We also have a very active alumni community that we heavily interact with. They give us information about what skills they need, what new things they're learning, what they learned at LearningFuze that wasn't very useful, and then how we can better enhance the curriculum to meet their needs.
What are the biggest changes you’ve made to LearningFuze’s Web Development curriculum so far?
We've taken a very close look at everything we teach and want to make sure it provides a tangible benefit. Students have to absorb an awful lot of material in a very short time, so we focus only on the things that they'll use early in their career. We’re laying a strong foundation and adapting the curriculum to support students as they develop in their careers.
How is this iterated curriculum preparing career changers for today’s tech jobs?
My biggest goal as an instructor is to teach students skills they'll need to build a successful career. Obviously that starts with getting a job, but if they're not advancing in their career after they get that job, then I think we have failed them. They should be getting promotions, pay raises, and better work. I find that too many coding schools emphasize just getting that first job. I believe that instead of measuring a coding camp by its job placement rate, we should be measuring them by their alumni's advancement in their careers. We focus on depth instead of breadth because we think that better prepares students for a new career. It’s much easier to learn a new technology if you know one really well.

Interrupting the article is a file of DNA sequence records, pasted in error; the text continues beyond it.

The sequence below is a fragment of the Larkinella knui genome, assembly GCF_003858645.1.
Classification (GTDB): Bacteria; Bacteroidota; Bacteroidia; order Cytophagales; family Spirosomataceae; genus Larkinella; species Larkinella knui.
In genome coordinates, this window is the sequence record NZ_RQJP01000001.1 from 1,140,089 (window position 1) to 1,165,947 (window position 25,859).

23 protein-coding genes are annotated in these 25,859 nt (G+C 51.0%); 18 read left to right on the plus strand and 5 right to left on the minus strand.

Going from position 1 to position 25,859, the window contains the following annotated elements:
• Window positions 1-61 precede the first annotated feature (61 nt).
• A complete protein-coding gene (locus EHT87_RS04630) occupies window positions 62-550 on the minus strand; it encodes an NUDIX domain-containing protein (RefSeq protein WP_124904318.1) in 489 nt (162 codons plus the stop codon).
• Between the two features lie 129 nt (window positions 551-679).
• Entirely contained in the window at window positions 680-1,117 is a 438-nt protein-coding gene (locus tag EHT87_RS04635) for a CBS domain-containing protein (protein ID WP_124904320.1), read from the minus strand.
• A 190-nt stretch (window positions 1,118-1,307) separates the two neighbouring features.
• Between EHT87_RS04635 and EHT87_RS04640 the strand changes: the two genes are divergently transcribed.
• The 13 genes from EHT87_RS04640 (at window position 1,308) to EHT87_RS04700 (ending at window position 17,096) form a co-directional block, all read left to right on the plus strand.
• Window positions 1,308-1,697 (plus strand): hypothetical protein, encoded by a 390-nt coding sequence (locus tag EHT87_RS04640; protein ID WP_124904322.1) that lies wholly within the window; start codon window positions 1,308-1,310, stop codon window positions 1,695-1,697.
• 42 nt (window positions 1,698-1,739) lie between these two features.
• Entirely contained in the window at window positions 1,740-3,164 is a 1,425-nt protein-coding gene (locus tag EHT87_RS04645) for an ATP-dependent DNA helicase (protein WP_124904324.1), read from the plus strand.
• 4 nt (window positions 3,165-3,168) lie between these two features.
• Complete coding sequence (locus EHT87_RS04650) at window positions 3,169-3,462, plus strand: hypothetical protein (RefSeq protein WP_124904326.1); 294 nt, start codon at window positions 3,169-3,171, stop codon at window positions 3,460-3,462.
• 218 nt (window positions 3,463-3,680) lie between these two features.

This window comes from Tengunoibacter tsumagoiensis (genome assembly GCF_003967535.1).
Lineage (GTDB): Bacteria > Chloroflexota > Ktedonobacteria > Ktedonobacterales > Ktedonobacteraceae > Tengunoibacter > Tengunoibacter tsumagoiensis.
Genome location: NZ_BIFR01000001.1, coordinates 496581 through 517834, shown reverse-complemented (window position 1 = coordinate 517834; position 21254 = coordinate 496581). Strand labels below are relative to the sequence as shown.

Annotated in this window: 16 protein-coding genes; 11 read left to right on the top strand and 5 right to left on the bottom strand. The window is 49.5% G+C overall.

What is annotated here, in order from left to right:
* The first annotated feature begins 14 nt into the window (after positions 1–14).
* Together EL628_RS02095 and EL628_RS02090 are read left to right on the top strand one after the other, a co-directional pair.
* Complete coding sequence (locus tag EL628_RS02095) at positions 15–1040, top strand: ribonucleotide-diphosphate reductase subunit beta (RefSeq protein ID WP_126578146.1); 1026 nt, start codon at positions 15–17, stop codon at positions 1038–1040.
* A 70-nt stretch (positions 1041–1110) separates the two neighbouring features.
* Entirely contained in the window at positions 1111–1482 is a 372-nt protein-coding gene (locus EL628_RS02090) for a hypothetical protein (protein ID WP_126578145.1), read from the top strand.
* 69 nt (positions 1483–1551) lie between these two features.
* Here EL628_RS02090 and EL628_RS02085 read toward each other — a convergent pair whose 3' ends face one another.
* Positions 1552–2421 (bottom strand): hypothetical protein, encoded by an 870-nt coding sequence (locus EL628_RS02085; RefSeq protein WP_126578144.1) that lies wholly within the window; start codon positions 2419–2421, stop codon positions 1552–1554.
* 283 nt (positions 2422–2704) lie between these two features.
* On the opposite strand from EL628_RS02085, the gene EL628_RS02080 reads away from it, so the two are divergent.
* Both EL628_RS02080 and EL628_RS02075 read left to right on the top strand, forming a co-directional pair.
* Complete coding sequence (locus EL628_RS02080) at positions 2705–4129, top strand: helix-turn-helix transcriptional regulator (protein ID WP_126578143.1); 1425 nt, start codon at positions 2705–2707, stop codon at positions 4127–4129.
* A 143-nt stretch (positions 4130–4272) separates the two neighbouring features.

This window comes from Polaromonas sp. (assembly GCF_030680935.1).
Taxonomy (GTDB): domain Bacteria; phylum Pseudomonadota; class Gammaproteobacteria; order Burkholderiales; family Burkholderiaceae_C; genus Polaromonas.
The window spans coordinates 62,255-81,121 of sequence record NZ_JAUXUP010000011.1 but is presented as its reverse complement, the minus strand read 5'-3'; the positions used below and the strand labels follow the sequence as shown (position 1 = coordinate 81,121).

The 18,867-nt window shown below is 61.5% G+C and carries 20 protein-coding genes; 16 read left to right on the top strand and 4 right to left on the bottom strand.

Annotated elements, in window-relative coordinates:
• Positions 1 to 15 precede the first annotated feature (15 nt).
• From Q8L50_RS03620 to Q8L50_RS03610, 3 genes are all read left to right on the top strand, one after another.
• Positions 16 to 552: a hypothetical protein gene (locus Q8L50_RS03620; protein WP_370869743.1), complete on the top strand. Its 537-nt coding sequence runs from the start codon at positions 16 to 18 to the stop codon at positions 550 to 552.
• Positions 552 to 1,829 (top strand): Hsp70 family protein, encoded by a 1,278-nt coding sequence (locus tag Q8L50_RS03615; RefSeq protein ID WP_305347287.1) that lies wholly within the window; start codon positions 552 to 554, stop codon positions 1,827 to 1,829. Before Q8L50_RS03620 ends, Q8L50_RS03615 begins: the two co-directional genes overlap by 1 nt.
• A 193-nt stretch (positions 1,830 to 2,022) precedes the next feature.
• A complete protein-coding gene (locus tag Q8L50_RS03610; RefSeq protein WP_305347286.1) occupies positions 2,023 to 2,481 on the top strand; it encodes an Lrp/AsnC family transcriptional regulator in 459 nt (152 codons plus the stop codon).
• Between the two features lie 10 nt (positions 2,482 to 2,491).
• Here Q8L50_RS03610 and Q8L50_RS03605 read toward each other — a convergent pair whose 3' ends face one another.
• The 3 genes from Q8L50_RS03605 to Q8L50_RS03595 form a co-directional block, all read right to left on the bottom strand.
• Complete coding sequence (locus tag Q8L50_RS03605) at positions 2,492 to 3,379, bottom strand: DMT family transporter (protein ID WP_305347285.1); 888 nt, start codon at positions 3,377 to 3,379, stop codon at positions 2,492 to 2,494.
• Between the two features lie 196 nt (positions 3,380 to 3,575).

What inspired you to teach at LearningFuze, Robert?
I had a successful and enjoyable career of 14 years at Google with my final role as Director of Software Engineering. Throughout my career, I put a lot of effort into teaching and mentoring other engineers. While at Google, a colleague and I created several classes that we taught to Googlers all around the world — the most popular were on technical leadership and writing clean code — and that was very satisfying to me.
I really enjoyed helping others advance in their careers, so when I was set to retire from Google, I found that I really missed the experience of helping others. I looked into teaching and finally found LearningFuze. I was impressed with their approach to teaching and their success at helping students become software developers, so I decided to join them and I'm glad I did! I've had a lot of fun and I really love helping people launch a career in software development.
Find out more and read LearningFuze reviews on Course Report. This article was produced by the Course Report team in partnership with LearningFuze.
Jess Feldman is an accomplished writer and the Content Manager at Course Report, the leading platform for career changers who are exploring coding bootcamps.